2021
ASIACRYPT
DEFAULT: Cipher Level Resistance Against Differential Fault Attack 📺
Differential Fault Analysis (DFA) is a well known cryptanalytic technique that exploits faulty outputs of an encryption device. Despite its popularity and similarity with the classical Differential Analysis (DA), a thorough analysis explaining DFA from a designer's point of view is missing in the literature. To the best of our knowledge, no DFA immune cipher at an algorithmic level has been proposed so far. Furthermore, all known DFA countermeasures somehow depend on the device/protocol or on the implementation such as duplication/comparison. As all of these are outside the scope of the cipher designer, we focus on designing a primitive which can protect from DFA on its own. We present the first concept of cipher level DFA resistance which does not rely on any device/protocol related assumption, nor does it depend on any form of duplication. Our construction is simple, software/hardware friendly and DFA security scales up with the state size. It can be plugged before and/or after (almost) any symmetric key cipher and will ensure a non-trivial search complexity against DFA. One key component in our DFA protection layer is an SBox with linear structures. Such SBoxes have never been used in cipher design as they generally perform poorly against differential attacks. We argue that they in fact represent an interesting trade-off between good cryptographic properties and DFA resistance. As a proof of concept, we construct a DFA protecting layer, named DEFAULT-LAYER, as well as a full-fledged block cipher DEFAULT. Our solutions compare favourably to the state-of-the-art, offering advantages over the sophisticated duplication based solutions like impeccable circuits/CRAFT or infective countermeasures.
2020
TOSC
Weak Keys in the Rekeying Paradigm: Application to COMET and mixFeed 📺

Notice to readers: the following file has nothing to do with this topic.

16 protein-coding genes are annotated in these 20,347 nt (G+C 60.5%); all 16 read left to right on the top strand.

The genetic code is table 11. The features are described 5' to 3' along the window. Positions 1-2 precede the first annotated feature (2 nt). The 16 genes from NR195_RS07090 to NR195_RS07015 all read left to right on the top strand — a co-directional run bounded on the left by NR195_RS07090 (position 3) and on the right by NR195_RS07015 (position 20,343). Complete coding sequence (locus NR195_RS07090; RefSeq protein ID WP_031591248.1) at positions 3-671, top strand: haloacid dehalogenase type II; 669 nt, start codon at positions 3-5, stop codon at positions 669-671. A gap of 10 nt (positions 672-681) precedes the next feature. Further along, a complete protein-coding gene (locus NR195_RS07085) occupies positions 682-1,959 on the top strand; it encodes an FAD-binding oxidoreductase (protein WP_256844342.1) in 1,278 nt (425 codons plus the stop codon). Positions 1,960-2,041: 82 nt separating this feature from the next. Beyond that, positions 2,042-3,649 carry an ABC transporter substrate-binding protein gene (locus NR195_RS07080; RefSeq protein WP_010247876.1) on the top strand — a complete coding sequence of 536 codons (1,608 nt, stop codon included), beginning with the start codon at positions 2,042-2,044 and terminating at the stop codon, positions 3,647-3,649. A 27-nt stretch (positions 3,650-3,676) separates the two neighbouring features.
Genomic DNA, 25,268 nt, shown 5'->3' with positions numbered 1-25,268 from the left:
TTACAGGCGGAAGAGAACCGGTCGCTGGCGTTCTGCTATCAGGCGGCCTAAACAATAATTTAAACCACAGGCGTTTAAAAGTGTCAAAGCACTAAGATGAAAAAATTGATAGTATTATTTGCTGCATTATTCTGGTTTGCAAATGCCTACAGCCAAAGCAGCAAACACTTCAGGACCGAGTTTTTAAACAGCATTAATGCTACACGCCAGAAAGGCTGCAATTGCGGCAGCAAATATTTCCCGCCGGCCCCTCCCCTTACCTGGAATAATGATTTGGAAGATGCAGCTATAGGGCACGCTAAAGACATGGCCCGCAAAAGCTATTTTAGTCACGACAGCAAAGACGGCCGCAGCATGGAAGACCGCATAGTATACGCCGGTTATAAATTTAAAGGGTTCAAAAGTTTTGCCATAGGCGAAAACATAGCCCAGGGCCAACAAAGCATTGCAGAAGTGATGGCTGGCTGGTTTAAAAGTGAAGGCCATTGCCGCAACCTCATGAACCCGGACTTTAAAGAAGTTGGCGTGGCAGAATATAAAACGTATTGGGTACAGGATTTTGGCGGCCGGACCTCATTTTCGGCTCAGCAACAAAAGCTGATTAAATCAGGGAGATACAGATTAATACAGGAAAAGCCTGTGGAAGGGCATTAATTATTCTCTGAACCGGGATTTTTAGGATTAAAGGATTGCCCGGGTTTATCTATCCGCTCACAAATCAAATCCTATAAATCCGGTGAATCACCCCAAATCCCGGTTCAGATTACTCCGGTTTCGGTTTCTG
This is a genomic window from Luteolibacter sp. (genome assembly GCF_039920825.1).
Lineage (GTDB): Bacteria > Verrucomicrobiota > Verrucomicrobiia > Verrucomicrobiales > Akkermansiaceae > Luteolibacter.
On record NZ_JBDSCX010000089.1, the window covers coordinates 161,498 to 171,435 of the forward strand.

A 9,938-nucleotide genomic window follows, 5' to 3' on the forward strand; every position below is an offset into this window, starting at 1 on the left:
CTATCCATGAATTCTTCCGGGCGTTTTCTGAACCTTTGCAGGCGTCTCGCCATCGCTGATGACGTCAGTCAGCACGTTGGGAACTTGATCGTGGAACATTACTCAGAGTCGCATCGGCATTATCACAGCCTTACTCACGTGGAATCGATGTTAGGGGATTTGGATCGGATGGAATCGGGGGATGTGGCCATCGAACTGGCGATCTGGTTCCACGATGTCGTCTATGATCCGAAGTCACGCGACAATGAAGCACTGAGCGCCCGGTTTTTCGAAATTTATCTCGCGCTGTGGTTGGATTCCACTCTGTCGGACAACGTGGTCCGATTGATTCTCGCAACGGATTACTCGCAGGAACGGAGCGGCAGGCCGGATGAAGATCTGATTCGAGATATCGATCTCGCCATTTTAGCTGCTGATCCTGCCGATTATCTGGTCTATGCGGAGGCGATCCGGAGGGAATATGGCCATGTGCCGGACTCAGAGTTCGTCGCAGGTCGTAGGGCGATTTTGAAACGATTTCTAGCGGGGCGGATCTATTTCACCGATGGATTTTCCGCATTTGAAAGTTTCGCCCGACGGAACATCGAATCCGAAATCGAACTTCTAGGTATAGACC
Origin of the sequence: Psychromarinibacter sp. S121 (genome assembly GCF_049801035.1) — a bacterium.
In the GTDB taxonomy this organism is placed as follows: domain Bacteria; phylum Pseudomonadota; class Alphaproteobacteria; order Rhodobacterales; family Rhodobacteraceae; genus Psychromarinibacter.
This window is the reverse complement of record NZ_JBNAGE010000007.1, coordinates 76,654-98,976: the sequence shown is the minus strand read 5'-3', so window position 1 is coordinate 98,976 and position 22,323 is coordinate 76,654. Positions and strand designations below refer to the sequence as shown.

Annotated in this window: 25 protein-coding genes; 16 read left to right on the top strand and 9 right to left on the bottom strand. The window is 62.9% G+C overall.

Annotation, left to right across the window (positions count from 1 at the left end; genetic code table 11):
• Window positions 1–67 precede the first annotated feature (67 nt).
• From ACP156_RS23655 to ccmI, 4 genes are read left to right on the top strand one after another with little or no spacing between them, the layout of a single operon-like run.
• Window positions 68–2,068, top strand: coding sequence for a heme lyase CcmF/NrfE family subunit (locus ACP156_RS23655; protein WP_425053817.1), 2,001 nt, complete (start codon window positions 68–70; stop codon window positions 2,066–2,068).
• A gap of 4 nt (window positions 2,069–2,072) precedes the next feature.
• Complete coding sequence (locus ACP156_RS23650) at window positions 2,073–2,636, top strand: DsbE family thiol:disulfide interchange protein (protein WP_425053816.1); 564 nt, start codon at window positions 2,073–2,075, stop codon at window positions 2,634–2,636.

Mustafa Khairallah
In this paper, we study a group of AEAD schemes that use rekeying as a technique to increase efficiency by reducing the state size of the algorithm. We provide a unified model to study the behavior of the keys used in these schemes, called Rekey-and-Chain (RaC). This model helps understand the design of several AEAD schemes. We show generic attacks on these schemes based on the existence of certain types of weak keys. We also show that the borderline between multi-key and single-key analyses of these schemes is not solid and the analysis can be performed independent of the master key, leading sometimes to practical attacks in the multi-key setting. More importantly, the multi-key analysis can be applied in the single key setting, since each message is encrypted with a different key. Consequently, we show gaps in the security analysis of COMET and mixFeed in the single key setting, which led the designers to provide overly optimistic security claims. In the case of COMET, full key recovery can be performed with 264 online queries and 264 offline queries in the single-key setting, or 246 online queries per user and 264 offline queries in the multi-key setting with ∼ 0.5 million users. In the case of mixFeed, we enhance the forgery adversarial advantage in the single-key setting with a factor of 267 compared to what the designers claim. More importantly, our result is just a lower bound of this advantage, since we show that the gap in the analysis of mixFeed depends on properties of the AES Key Schedule that are not well understood and require more cryptanalytic efforts to find a more tight advantage. After reporting these findings, the designers updated their security analyses and accommodated the proposed attacks.